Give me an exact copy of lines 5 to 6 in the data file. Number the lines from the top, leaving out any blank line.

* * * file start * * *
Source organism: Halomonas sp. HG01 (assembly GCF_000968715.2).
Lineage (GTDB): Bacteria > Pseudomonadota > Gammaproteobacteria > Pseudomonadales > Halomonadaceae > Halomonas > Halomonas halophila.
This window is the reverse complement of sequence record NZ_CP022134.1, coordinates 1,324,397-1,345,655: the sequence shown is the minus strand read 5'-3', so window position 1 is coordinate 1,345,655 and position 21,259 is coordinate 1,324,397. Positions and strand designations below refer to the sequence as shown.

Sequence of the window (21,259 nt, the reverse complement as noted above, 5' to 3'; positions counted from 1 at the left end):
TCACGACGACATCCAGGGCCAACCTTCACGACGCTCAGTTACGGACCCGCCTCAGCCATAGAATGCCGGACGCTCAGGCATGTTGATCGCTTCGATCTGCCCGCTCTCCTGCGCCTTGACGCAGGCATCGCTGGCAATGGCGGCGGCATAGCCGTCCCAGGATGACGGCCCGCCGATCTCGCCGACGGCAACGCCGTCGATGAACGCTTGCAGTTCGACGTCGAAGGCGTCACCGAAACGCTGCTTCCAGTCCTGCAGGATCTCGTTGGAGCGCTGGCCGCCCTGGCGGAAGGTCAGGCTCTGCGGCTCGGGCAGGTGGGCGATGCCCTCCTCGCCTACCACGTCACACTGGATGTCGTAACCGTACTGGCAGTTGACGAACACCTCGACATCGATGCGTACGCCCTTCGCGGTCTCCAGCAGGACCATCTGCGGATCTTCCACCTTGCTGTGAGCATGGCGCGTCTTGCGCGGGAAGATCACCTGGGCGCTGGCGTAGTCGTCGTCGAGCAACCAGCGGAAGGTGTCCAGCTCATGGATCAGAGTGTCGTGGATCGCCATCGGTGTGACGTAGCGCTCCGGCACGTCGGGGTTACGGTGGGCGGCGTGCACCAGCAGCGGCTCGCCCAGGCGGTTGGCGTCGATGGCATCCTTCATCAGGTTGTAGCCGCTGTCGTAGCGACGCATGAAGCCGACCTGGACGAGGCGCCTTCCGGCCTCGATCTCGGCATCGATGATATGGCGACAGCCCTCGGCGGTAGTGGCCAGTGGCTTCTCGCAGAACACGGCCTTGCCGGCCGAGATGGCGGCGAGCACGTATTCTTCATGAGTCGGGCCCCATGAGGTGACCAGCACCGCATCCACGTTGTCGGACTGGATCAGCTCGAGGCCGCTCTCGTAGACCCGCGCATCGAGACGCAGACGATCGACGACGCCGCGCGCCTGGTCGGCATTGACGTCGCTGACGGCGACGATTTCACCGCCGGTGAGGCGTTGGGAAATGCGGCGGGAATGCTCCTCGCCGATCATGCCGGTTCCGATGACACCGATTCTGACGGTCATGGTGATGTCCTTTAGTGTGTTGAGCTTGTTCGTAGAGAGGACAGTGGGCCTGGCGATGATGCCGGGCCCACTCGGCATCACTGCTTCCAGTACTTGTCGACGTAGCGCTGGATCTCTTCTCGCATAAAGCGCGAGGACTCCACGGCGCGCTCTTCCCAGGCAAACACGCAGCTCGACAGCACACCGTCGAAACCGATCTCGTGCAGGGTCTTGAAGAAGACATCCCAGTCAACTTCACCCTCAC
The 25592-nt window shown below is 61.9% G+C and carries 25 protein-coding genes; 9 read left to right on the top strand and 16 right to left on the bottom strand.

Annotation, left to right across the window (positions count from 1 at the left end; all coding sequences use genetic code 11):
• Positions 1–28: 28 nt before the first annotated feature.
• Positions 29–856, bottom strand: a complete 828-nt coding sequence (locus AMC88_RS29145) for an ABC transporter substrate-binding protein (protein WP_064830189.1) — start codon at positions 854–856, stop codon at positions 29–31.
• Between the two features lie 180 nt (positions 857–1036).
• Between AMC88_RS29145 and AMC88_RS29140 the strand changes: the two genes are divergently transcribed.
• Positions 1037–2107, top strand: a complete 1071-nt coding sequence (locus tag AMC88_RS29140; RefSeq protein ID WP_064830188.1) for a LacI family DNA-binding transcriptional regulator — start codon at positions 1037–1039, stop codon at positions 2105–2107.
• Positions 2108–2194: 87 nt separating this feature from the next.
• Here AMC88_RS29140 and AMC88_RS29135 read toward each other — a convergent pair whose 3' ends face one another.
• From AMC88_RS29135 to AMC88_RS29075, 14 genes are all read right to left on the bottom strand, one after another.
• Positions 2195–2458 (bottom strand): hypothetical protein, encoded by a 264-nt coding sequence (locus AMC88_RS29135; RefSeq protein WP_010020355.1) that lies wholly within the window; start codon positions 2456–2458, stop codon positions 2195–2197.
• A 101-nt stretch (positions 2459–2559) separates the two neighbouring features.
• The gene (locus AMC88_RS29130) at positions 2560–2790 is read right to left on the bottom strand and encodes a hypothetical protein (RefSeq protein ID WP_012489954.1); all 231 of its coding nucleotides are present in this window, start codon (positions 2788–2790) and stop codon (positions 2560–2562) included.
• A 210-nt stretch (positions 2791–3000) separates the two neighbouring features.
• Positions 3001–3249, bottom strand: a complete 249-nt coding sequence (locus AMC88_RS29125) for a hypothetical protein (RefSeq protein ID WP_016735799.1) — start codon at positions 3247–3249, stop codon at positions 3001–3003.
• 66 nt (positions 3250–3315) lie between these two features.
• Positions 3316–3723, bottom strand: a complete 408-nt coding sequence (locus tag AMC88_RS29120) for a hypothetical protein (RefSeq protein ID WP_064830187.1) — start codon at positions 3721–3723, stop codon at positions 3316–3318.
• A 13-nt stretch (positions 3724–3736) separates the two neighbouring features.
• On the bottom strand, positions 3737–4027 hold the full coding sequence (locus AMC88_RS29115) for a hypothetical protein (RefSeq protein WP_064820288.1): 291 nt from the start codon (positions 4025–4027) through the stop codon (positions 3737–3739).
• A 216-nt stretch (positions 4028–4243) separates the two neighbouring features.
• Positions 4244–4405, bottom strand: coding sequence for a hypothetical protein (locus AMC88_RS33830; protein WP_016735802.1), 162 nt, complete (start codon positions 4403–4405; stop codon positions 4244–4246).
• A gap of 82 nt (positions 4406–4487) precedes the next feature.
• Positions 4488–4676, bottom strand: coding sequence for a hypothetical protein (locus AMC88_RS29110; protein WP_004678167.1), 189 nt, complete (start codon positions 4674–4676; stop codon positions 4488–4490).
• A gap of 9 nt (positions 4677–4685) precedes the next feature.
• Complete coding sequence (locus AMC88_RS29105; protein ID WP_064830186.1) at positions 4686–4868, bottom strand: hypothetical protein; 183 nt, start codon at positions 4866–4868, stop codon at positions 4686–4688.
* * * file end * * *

TCACGACGACATCCAGGGCCAACCTTCACGACGCTCAGTTACGGACCCGCCTCAGCCATAGAATGCCGGACGCTCAGGCATGTTGATCGCTTCGATCTGCCCGCTCTCCTGCGCCTTGACGCAGGCATCGCTGGCAATGGCGGCGGCATAGCCGTCCCAGGATGACGGCCCGCCGATCTCGCCGACGGCAACGCCGTCGATGAACGCTTGCAGTTCGACGTCGAAGGCGTCACCGAAACGCTGCTTCCAGTCCTGCAGGATCTCGTTGGAGCGCTGGCCGCCCTGGCGGAAGGTCAGGCTCTGCGGCTCGGGCAGGTGGGCGATGCCCTCCTCGCCTACCACGTCACACTGGATGTCGTAACCGTACTGGCAGTTGACGAACACCTCGACATCGATGCGTACGCCCTTCGCGGTCTCCAGCAGGACCATCTGCGGATCTTCCACCTTGCTGTGAGCATGGCGCGTCTTGCGCGGGAAGATCACCTGGGCGCTGGCGTAGTCGTCGTCGAGCAACCAGCGGAAGGTGTCCAGCTCATGGATCAGAGTGTCGTGGATCGCCATCGGTGTGACGTAGCGCTCCGGCACGTCGGGGTTACGGTGGGCGGCGTGCACCAGCAGCGGCTCGCCCAGGCGGTTGGCGTCGATGGCATCCTTCATCAGGTTGTAGCCGCTGTCGTAGCGACGCATGAAGCCGACCTGGACGAGGCGCCTTCCGGCCTCGATCTCGGCATCGATGATATGGCGACAGCCCTCGGCGGTAGTGGCCAGTGGCTTCTCGCAGAACACGGCCTTGCCGGCCGAGATGGCGGCGAGCACGTATTCTTCATGAGTCGGGCCCCATGAGGTGACCAGCACCGCATCCACGTTGTCGGACTGGATCAGCTCGAGGCCGCTCTCGTAGACCCGCGCATCGAGACGCAGACGATCGACGACGCCGCGCGCCTGGTCGGCATTGACGTCGCTGACGGCGACGATTTCACCGCCGGTGAGGCGTTGGGAAATGCGGCGGGAATGCTCCTCGCCGATCATGCCGGTTCCGATGACACCGATTCTGACGGTCATGGTGATGTCCTTTAGTGTGTTGAGCTTGTTCGTAGAGAGGACAGTGGGCCTGGCGATGATGCCGGGCCCACTCGGCATCACTGCTTCCAGTACTTGTCGACGTAGCGCTGGATCTCTTCTCGCATAAAGCGCGAGGACTCCACGGCGCGCTCTTCCCAGGCAAACACGCAGCTCGACAGCACACCGTCGAAACCGATCTCGTGCAGGGTCTTGAAGAAGACATCCCAGTCAACTTCACCCTCAC
The 25592-nt window shown below is 61.9% G+C and carries 25 protein-coding genes; 9 read left to right on the top strand and 16 right to left on the bottom strand.